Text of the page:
In St. John's 1st Epistle, things move on -- getting better. We discover an astonishing truth, "Behold what manner of love the Father hath bestowed upon us, that we should be called the sons of God." And then, "Whosoever abideth in Him, sinneth not...."
As we find our personal stability in the power of the Holy Spirit, we become able then to conform our wills to the will of God. Our brokenness no longer drags us back into inability to obey. Our wills are mended so that they can work properly and respond with effective behavior. We become capable of repenting, and of serving God with all of our heart, mind, soul, and strength. And in becoming so, the works of the devil within ourselves are destroyed. Trusting and obeying become for us living options.
All that takes time, and will not be complete until the return of the King, but progress should be measurable here and now. And we can become effective evangelists.
The return of the King is described in our Gospel from St. Matthew, the "end times".
But all the principles of Biblical living apply to today, and to today's circumstances. The same God who raised up the Hebrews is raising up Christians to evangelize our time and people.
We have been thinking about our ministry here at St. Luke's for some time. It was noted that many young men have come through St. Luke's over the years, some of them going on to ministry. It was suggested that perhaps the Lord is using our parish for just such a purpose, and that we ought to look into the local colleges and universities to establish contacts there and a ministry to the young folks.
Last Thursday, I spent a couple of hours at the local Chapman University, talking with those who run the chapel program, reading their literature, and walking around. The university is run by the UCC, the United Church of Christ, which is a far-left denomination. Their chapel is called an "all religion" chapel, with Hindus, Muslims, Wicca, and assorted allegedly "Christian" denominations participating.
The one recognizably hopeful denomination was the Roman Catholic presence. I will try to contact the priest and see how he sees the situation. It may be that we will be able to find students who would be interested in our ministry. We cannot have a presence on the campus without students inviting us, though they said they would put out pamphlets describing our church.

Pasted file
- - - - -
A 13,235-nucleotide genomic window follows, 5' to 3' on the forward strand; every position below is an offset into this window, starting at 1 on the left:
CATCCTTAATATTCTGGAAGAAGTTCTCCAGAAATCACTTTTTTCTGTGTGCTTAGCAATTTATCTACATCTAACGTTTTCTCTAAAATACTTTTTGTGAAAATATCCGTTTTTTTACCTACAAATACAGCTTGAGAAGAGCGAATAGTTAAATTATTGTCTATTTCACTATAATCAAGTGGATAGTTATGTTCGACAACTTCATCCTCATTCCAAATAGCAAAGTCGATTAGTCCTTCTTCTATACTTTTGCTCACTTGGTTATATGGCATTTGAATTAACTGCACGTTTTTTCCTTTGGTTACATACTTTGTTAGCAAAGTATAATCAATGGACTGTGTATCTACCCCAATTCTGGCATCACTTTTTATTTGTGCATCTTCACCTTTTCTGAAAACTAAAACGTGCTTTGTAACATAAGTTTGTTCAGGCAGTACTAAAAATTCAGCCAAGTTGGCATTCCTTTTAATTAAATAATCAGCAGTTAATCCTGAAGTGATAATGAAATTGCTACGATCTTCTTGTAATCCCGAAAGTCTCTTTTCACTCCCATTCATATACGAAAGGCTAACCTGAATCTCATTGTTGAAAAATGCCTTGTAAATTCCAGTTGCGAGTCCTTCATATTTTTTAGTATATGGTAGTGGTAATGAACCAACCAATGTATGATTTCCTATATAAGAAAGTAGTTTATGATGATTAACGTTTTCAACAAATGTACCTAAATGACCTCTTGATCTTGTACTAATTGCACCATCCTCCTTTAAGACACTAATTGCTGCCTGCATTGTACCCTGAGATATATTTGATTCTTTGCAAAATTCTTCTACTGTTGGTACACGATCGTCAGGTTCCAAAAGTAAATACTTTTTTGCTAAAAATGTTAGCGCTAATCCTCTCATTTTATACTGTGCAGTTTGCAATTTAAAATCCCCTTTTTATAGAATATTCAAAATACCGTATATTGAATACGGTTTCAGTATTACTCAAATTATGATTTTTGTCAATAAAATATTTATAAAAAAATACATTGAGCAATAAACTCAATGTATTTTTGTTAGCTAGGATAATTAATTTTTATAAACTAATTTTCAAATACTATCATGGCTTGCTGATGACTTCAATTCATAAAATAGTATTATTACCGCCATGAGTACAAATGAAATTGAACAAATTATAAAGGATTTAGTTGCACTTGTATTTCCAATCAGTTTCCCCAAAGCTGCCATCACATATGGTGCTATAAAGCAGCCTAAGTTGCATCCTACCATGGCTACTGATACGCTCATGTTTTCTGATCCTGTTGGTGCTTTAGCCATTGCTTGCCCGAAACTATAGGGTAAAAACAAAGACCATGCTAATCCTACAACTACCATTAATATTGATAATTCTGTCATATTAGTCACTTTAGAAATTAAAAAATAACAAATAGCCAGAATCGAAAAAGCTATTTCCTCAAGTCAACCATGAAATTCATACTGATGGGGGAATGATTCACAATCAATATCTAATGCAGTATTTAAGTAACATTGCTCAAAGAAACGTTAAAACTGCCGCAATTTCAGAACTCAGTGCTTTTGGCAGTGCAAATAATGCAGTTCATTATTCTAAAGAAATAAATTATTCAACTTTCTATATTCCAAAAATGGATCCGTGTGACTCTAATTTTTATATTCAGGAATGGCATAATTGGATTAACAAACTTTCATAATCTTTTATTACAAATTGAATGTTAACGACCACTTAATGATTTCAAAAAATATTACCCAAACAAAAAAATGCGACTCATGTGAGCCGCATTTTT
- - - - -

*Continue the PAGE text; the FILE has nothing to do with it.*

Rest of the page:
The chapel is a huge cube, totally abstract and characterless in design, so as to allow any possible religion to feel at home. In the decor, no particular religious expression allowed, apparently.
I told them that I am a Reformed Episcopal priest. I think they did not hear the "reformed" part, because they went on to gleefully tell me that John Shelby Spong was coming to give three talks at a coming event. John Spong is the Episcopal bishop who back in 1987 introduced the Episcopal Church to the homosexual agenda.
Chapman University, probably like most institutions of higher learning in America, is Enemy-held territory, and thus a field waiting for evangelism.
Here are some comments from a book, UNChristian, by David Kinnaman, a researcher at the Barna Group, which polls and researches various aspects of the religious life in America. The book is about how Christians are failing to reach the Busters and the Mosaics, the two latest age groups after the Boomers in our current American history. Boomers, Busters, and now Mosaics.
These youth believe that truth is relative, they focus not on truth, but on relationships, which they treat as fluid. (Nevermind that it is precisely in relationships where one needs truth most of all.) The journey is more important than the arrival, so their goals are constantly in flux -- except for the one constant -- they want to feel good. They value the quality of their relationships, they say, but that is deeply subverted by their lax morality which destroys relationship. They want to be "inclusive", especially inclusive of homosexual persons, and others with a "different" sexual lifestyle. Whether sex, drugs, religion, or other past times, if it makes you "feel good", they tend not to see anything particularly wrong with it. Making one feel good is a prime indicator for them of goodness. As we heard way back in the '60's, If it feels good, do it.
"Feel good", of course, is all that one has left if there is no truth and righteousness to pursue. But feel good without truth or righteousness becomes self-destructive. And so it is.